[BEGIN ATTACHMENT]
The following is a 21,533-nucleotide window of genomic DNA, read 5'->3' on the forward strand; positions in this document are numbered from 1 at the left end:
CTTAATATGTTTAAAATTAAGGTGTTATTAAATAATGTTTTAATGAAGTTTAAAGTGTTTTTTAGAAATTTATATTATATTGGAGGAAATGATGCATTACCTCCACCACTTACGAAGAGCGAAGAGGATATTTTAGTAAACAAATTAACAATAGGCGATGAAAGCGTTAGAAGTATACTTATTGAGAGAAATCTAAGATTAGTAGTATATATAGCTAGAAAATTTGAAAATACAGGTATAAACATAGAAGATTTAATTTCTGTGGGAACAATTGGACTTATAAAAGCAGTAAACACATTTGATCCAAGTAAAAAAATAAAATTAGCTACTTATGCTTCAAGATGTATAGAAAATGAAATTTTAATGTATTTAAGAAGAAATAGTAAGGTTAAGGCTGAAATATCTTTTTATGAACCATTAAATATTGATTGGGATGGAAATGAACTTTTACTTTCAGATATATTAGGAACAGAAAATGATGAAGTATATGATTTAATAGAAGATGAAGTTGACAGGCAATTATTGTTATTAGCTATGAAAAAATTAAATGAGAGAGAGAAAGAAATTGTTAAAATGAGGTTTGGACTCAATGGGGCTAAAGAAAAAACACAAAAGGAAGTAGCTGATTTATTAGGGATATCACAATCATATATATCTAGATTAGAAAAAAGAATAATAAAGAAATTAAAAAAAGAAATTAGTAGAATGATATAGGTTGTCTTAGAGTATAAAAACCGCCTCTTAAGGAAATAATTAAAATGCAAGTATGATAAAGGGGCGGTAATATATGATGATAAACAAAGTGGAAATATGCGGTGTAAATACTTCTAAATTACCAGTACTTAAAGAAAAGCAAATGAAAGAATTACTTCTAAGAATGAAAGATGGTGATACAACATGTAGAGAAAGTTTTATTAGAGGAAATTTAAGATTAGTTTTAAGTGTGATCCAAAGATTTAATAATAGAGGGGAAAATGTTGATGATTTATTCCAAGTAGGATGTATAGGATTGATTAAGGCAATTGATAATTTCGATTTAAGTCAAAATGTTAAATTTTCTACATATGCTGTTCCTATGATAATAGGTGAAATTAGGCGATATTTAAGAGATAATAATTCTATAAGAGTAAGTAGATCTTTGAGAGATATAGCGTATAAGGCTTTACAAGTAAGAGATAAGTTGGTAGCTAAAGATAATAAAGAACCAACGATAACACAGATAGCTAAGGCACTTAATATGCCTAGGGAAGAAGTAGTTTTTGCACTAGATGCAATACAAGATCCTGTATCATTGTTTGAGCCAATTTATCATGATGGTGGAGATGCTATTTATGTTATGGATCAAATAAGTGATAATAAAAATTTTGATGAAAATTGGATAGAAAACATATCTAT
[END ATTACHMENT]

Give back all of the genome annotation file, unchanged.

The following is a 21,533-nucleotide window of genomic DNA, read 5'->3' on the forward strand; positions in this document are numbered from 1 at the left end:
CTTAATATGTTTAAAATTAAGGTGTTATTAAATAATGTTTTAATGAAGTTTAAAGTGTTTTTTAGAAATTTATATTATATTGGAGGAAATGATGCATTACCTCCACCACTTACGAAGAGCGAAGAGGATATTTTAGTAAACAAATTAACAATAGGCGATGAAAGCGTTAGAAGTATACTTATTGAGAGAAATCTAAGATTAGTAGTATATATAGCTAGAAAATTTGAAAATACAGGTATAAACATAGAAGATTTAATTTCTGTGGGAACAATTGGACTTATAAAAGCAGTAAACACATTTGATCCAAGTAAAAAAATAAAATTAGCTACTTATGCTTCAAGATGTATAGAAAATGAAATTTTAATGTATTTAAGAAGAAATAGTAAGGTTAAGGCTGAAATATCTTTTTATGAACCATTAAATATTGATTGGGATGGAAATGAACTTTTACTTTCAGATATATTAGGAACAGAAAATGATGAAGTATATGATTTAATAGAAGATGAAGTTGACAGGCAATTATTGTTATTAGCTATGAAAAAATTAAATGAGAGAGAGAAAGAAATTGTTAAAATGAGGTTTGGACTCAATGGGGCTAAAGAAAAAACACAAAAGGAAGTAGCTGATTTATTAGGGATATCACAATCATATATATCTAGATTAGAAAAAAGAATAATAAAGAAATTAAAAAAAGAAATTAGTAGAATGATATAGGTTGTCTTAGAGTATAAAAACCGCCTCTTAAGGAAATAATTAAAATGCAAGTATGATAAAGGGGCGGTAATATATGATGATAAACAAAGTGGAAATATGCGGTGTAAATACTTCTAAATTACCAGTACTTAAAGAAAAGCAAATGAAAGAATTACTTCTAAGAATGAAAGATGGTGATACAACATGTAGAGAAAGTTTTATTAGAGGAAATTTAAGATTAGTTTTAAGTGTGATCCAAAGATTTAATAATAGAGGGGAAAATGTTGATGATTTATTCCAAGTAGGATGTATAGGATTGATTAAGGCAATTGATAATTTCGATTTAAGTCAAAATGTTAAATTTTCTACATATGCTGTTCCTATGATAATAGGTGAAATTAGGCGATATTTAAGAGATAATAATTCTATAAGAGTAAGTAGATCTTTGAGAGATATAGCGTATAAGGCTTTACAAGTAAGAGATAAGTTGGTAGCTAAAGATAATAAAGAACCAACGATAACACAGATAGCTAAGGCACTTAATATGCCTAGGGAAGAAGTAGTTTTTGCACTAGATGCAATACAAGATCCTGTATCATTGTTTGAGCCAATTTATCATGATGGTGGAGATGCTATTTATGTTATGGATCAAATAAGTGATAATAAAAATTTTGATGAAAATTGGATAGAAAACATATCTAT